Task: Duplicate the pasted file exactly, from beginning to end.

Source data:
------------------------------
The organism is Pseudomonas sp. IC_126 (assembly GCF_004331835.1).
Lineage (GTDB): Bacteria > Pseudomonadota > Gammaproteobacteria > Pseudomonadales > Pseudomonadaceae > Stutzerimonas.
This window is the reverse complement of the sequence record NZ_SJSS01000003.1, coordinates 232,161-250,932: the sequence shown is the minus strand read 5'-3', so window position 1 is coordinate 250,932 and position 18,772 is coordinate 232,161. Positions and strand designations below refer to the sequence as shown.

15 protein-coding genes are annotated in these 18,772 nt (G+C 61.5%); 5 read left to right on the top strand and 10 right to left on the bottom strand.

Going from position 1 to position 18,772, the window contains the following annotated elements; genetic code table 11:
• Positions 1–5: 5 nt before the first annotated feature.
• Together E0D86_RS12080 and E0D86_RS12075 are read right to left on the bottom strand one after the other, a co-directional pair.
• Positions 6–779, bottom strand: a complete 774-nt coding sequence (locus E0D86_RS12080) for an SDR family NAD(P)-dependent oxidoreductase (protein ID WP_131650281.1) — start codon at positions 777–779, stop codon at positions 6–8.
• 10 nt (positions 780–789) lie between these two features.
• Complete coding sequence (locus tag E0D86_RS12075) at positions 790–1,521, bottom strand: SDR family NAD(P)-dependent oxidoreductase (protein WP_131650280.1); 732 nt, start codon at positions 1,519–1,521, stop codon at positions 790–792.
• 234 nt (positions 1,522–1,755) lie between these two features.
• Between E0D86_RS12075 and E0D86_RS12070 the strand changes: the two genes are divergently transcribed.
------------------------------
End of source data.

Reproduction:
The organism is Pseudomonas sp. IC_126 (assembly GCF_004331835.1).
Lineage (GTDB): Bacteria > Pseudomonadota > Gammaproteobacteria > Pseudomonadales > Pseudomonadaceae > Stutzerimonas.
This window is the reverse complement of the sequence record NZ_SJSS01000003.1, coordinates 232,161-250,932: the sequence shown is the minus strand read 5'-3', so window position 1 is coordinate 250,932 and position 18,772 is coordinate 232,161. Positions and strand designations below refer to the sequence as shown.

15 protein-coding genes are annotated in these 18,772 nt (G+C 61.5%); 5 read left to right on the top strand and 10 right to left on the bottom strand.

Going from position 1 to position 18,772, the window contains the following annotated elements; genetic code table 11:
• Positions 1–5: 5 nt before the first annotated feature.
• Together E0D86_RS12080 and E0D86_RS12075 are read right to left on the bottom strand one after the other, a co-directional pair.
• Positions 6–779, bottom strand: a complete 774-nt coding sequence (locus E0D86_RS12080) for an SDR family NAD(P)-dependent oxidoreductase (protein ID WP_131650281.1) — start codon at positions 777–779, stop codon at positions 6–8.
• 10 nt (positions 780–789) lie between these two features.
• Complete coding sequence (locus tag E0D86_RS12075) at positions 790–1,521, bottom strand: SDR family NAD(P)-dependent oxidoreductase (protein WP_131650280.1); 732 nt, start codon at positions 1,519–1,521, stop codon at positions 790–792.
• 234 nt (positions 1,522–1,755) lie between these two features.
• Between E0D86_RS12075 and E0D86_RS12070 the strand changes: the two genes are divergently transcribed.